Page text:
Most investors at the 2015 Mining Indaba want to hear about the woes of South Africa - still one of Africa's largest miners - and its struggles against strikes, power cuts and uncertainty over regulations.
Many investors are fighting shy of a country that carried out 40 per cent of the world's mining production 30 years ago and now struggles to deliver 5 per cent.
Meanwhile, one of the early bright spots came from a man who has left the country of his birth for risk and reward in other parts of the continent.
Mark Bristow, the CEO of RandGold Resources, has spent 20 years building mines everywhere from Mali to the Democratic Republic of Congo. His company's results, released at 9AM CAT, show this strategy of heading for the byways of African mining is paying off.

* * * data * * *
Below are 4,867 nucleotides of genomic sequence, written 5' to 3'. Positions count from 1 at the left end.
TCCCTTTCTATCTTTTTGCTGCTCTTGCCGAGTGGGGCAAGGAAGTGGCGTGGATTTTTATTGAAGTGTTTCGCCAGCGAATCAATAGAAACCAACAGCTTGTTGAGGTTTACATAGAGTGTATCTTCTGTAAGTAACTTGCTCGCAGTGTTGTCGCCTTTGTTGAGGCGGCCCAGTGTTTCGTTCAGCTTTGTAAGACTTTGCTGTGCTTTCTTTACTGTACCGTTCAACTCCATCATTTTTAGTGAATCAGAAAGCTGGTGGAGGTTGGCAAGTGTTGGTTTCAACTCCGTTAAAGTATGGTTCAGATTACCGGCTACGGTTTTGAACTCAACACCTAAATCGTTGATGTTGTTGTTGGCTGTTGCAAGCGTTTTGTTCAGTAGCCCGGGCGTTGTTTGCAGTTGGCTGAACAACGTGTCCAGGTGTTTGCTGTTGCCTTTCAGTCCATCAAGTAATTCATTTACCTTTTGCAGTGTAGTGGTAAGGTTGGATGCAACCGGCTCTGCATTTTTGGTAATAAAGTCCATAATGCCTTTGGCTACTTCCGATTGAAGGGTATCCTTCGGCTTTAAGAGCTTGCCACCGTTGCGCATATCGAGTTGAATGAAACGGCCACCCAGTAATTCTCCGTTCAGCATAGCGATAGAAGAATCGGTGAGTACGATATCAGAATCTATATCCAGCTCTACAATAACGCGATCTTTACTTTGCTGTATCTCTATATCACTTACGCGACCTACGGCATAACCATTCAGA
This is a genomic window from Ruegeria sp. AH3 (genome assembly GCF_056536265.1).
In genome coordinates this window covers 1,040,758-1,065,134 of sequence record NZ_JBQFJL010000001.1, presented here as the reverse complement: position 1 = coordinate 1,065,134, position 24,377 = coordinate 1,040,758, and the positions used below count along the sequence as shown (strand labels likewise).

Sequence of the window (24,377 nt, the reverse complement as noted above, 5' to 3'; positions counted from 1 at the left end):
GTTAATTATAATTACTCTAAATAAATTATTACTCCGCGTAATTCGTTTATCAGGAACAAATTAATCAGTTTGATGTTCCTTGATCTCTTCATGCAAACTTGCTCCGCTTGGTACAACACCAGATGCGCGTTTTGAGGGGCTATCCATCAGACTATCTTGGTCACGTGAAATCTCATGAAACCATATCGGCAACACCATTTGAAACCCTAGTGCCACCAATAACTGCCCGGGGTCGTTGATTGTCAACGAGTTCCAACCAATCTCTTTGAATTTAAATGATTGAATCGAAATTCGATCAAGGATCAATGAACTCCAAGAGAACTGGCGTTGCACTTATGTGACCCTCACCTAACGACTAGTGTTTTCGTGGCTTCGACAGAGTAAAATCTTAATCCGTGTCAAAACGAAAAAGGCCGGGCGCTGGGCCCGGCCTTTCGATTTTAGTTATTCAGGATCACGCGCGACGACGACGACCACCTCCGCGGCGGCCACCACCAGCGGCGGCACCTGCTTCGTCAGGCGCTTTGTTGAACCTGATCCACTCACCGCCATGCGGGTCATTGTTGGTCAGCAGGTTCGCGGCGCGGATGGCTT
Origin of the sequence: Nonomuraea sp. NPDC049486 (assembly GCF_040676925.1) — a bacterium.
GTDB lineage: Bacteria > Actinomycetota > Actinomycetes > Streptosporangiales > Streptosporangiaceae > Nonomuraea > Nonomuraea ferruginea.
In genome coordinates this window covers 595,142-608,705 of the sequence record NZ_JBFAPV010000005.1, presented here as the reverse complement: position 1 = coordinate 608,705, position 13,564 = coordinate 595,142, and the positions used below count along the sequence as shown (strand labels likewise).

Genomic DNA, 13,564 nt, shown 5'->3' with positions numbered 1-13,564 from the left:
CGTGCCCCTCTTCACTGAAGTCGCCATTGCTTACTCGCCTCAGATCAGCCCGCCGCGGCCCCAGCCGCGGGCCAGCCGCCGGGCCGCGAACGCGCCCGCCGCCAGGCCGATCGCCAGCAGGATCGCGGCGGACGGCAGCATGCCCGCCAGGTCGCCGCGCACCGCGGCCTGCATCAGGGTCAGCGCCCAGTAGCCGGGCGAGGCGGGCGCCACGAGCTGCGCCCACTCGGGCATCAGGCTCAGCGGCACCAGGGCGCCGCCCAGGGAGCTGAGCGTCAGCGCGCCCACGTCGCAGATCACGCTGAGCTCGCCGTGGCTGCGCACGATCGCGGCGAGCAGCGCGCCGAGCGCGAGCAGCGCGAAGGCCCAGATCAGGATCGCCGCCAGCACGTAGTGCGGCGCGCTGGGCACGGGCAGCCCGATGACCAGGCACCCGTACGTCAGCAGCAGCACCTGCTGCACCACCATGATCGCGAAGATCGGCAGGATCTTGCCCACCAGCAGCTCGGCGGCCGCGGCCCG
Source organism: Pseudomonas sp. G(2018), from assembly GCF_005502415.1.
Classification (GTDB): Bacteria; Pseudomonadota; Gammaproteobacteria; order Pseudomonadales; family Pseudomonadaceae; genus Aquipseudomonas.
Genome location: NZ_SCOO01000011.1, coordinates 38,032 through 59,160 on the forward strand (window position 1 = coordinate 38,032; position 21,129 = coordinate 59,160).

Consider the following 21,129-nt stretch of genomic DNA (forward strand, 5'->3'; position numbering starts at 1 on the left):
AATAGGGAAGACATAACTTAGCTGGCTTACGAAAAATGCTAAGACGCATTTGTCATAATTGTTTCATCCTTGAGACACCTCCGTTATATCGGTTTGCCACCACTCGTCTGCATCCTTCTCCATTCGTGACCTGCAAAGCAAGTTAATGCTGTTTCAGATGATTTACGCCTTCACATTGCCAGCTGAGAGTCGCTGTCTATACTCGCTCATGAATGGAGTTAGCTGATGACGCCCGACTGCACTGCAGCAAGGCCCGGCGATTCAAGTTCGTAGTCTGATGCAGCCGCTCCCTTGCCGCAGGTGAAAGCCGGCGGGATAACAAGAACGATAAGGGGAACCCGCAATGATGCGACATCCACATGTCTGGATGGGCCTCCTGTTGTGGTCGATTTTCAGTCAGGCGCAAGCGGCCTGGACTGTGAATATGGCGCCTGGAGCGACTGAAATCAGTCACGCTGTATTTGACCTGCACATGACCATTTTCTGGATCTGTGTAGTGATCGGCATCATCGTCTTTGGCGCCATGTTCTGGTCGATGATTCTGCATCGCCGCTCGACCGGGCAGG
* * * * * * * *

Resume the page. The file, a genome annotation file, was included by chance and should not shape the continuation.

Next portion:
In its Q4 figures, the company recorded a year-on-year production of 26 per cent, to 1 147 414oz in a company that is debt free and has paid a dividend at a time when most mining companies are not. This is despite a 17 per cent drop in profit year-on-year, because of the fall in the gold price.
Bristow said his company is making a 20 per cent real return on investment.
"We based our business around a cost of 1,000 US dollars an ounce and when the gold price went through that level we took the cash and paid off our debt. It is called, capital discipline," said Bristow.